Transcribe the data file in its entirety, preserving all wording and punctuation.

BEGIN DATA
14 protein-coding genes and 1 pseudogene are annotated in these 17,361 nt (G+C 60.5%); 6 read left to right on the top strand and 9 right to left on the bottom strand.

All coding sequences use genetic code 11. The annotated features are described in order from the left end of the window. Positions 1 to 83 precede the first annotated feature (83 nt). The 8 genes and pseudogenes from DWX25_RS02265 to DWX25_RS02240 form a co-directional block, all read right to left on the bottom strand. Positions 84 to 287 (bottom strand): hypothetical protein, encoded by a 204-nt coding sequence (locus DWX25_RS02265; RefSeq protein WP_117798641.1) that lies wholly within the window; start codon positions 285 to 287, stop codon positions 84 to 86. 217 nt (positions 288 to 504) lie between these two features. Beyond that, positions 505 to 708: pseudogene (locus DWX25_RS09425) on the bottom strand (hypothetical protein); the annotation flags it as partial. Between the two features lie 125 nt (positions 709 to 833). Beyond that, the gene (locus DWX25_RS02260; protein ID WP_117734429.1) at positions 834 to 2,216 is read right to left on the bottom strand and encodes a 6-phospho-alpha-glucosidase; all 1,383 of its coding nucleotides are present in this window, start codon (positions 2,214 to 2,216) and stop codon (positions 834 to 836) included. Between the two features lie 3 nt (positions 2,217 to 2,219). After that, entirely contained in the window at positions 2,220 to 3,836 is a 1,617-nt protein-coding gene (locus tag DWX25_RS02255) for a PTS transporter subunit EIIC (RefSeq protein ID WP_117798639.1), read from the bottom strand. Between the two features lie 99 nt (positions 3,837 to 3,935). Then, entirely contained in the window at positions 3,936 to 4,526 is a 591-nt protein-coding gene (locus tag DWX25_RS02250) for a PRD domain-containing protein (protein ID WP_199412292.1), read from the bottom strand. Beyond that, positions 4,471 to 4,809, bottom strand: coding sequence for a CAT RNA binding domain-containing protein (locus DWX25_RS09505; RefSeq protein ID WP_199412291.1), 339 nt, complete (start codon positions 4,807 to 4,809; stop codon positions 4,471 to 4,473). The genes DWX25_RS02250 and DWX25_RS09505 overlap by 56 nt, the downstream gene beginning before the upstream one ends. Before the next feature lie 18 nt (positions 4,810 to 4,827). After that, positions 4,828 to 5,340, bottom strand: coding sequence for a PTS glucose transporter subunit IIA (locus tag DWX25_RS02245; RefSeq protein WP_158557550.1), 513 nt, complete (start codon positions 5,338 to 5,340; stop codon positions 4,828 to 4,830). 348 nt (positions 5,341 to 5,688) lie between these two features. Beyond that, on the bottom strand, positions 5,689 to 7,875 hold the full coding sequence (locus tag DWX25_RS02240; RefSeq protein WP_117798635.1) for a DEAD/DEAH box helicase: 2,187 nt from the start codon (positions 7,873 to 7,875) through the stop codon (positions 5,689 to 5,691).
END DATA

14 protein-coding genes and 1 pseudogene are annotated in these 17,361 nt (G+C 60.5%); 6 read left to right on the top strand and 9 right to left on the bottom strand.

All coding sequences use genetic code 11. The annotated features are described in order from the left end of the window. Positions 1 to 83 precede the first annotated feature (83 nt). The 8 genes and pseudogenes from DWX25_RS02265 to DWX25_RS02240 form a co-directional block, all read right to left on the bottom strand. Positions 84 to 287 (bottom strand): hypothetical protein, encoded by a 204-nt coding sequence (locus DWX25_RS02265; RefSeq protein WP_117798641.1) that lies wholly within the window; start codon positions 285 to 287, stop codon positions 84 to 86. 217 nt (positions 288 to 504) lie between these two features. Beyond that, positions 505 to 708: pseudogene (locus DWX25_RS09425) on the bottom strand (hypothetical protein); the annotation flags it as partial. Between the two features lie 125 nt (positions 709 to 833). Beyond that, the gene (locus DWX25_RS02260; protein ID WP_117734429.1) at positions 834 to 2,216 is read right to left on the bottom strand and encodes a 6-phospho-alpha-glucosidase; all 1,383 of its coding nucleotides are present in this window, start codon (positions 2,214 to 2,216) and stop codon (positions 834 to 836) included. Between the two features lie 3 nt (positions 2,217 to 2,219). After that, entirely contained in the window at positions 2,220 to 3,836 is a 1,617-nt protein-coding gene (locus tag DWX25_RS02255) for a PTS transporter subunit EIIC (RefSeq protein ID WP_117798639.1), read from the bottom strand. Between the two features lie 99 nt (positions 3,837 to 3,935). Then, entirely contained in the window at positions 3,936 to 4,526 is a 591-nt protein-coding gene (locus tag DWX25_RS02250) for a PRD domain-containing protein (protein ID WP_199412292.1), read from the bottom strand. Beyond that, positions 4,471 to 4,809, bottom strand: coding sequence for a CAT RNA binding domain-containing protein (locus DWX25_RS09505; RefSeq protein ID WP_199412291.1), 339 nt, complete (start codon positions 4,807 to 4,809; stop codon positions 4,471 to 4,473). The genes DWX25_RS02250 and DWX25_RS09505 overlap by 56 nt, the downstream gene beginning before the upstream one ends. Before the next feature lie 18 nt (positions 4,810 to 4,827). After that, positions 4,828 to 5,340, bottom strand: coding sequence for a PTS glucose transporter subunit IIA (locus tag DWX25_RS02245; RefSeq protein WP_158557550.1), 513 nt, complete (start codon positions 5,338 to 5,340; stop codon positions 4,828 to 4,830). 348 nt (positions 5,341 to 5,688) lie between these two features. Beyond that, on the bottom strand, positions 5,689 to 7,875 hold the full coding sequence (locus tag DWX25_RS02240; RefSeq protein WP_117798635.1) for a DEAD/DEAH box helicase: 2,187 nt from the start codon (positions 7,873 to 7,875) through the stop codon (positions 5,689 to 5,691).